Saraswati (Inspiration and Knowledge)
Mitra (Friendship, love and harmony)
Rhbus (Execution excellence)
Ashwins (Wellbeing and healing)
Marut (Life forces)
Usha (Creative beginning)
The narrative obviously does not end withe just the keys. Vedas have systematically arranged and indexed mantras which beautifully develops these ideas more fully and extensively.
There is a powerful inspirational effect that happens within one’s soul, when one chants these mantras, knowing their contexts and meaning.
The impact is made even more powerful by the impersonal nature of the Sanskrit and the resonating effect of the chants.
Given this huge and rich inspirational literature given to all Indians and the world as a legacy, it builds a strong case of being able to
add aesthetics and power in one’s narrative. That narrative injects life in the concrete world, and gives meaning and purpose of our existence.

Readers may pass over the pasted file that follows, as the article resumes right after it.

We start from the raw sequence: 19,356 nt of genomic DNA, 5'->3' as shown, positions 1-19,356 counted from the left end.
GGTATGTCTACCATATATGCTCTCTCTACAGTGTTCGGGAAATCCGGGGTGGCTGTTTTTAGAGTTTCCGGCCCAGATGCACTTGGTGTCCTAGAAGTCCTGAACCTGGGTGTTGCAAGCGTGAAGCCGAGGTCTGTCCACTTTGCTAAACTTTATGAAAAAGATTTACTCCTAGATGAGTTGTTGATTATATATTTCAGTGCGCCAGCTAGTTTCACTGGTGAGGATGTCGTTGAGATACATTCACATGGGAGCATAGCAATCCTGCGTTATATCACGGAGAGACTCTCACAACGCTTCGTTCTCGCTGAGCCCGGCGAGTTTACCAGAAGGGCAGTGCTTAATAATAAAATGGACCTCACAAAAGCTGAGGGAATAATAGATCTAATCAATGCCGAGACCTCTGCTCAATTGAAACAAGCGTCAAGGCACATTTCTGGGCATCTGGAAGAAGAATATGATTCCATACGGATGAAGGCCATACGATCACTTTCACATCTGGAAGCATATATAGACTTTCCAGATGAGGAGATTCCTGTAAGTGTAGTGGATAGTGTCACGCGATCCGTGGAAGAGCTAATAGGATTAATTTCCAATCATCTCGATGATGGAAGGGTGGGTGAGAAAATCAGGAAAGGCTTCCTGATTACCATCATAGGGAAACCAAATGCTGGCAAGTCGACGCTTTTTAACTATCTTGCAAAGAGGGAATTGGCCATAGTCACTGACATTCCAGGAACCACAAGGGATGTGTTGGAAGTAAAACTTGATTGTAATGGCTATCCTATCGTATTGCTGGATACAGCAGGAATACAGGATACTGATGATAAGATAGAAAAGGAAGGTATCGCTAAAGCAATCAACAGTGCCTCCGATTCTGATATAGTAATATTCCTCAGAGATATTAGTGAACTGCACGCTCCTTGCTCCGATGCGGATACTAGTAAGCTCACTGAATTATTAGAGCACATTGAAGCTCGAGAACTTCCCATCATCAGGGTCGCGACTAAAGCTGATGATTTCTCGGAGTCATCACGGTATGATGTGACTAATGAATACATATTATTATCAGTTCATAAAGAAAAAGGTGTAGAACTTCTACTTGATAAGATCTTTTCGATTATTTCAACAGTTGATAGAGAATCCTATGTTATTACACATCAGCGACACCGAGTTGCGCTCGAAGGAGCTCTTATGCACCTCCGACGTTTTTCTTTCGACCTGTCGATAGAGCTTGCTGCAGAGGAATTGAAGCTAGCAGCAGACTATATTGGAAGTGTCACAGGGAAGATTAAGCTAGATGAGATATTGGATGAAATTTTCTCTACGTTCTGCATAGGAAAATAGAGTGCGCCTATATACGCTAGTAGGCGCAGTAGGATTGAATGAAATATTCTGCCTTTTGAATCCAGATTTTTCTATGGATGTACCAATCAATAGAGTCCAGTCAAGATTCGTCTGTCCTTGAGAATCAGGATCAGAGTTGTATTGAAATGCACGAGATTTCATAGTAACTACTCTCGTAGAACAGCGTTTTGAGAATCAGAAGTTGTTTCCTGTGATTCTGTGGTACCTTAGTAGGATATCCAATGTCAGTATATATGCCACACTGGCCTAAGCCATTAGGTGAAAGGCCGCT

The meaning, purpose and love are aspects that science will never be able to quantify and create in labs. Rather they linger over time in the soul of man,
out of his constant efforts in understanding such powerful narratives in the extant literature and scriptures. This is something that does not come from birth.
This is an aspect of the culture, that mankind has created over last thousands of years. No matter how much the post modern world underplays the importance of
narrative, culture, and that invisible aesthetics of what is known as “Divine”, the importance of it will remain. It will continue to make its presence felt
through psychological and neurological studies.
A strong narrative is a thing of art, elegance, aesthetics and inspiration. That is the first step of doing anything worthwhile.
If you are interested to know about Vedas and these powerful narratives hidden in the mantras, I strongly recommend you to read the books by Rishi Aurobindo on Vedas, and the translation of the Vedas to English by Dr. R. L. Kashyap. You can find more information on Dr. Kashyap’s work at http://www.vedah.com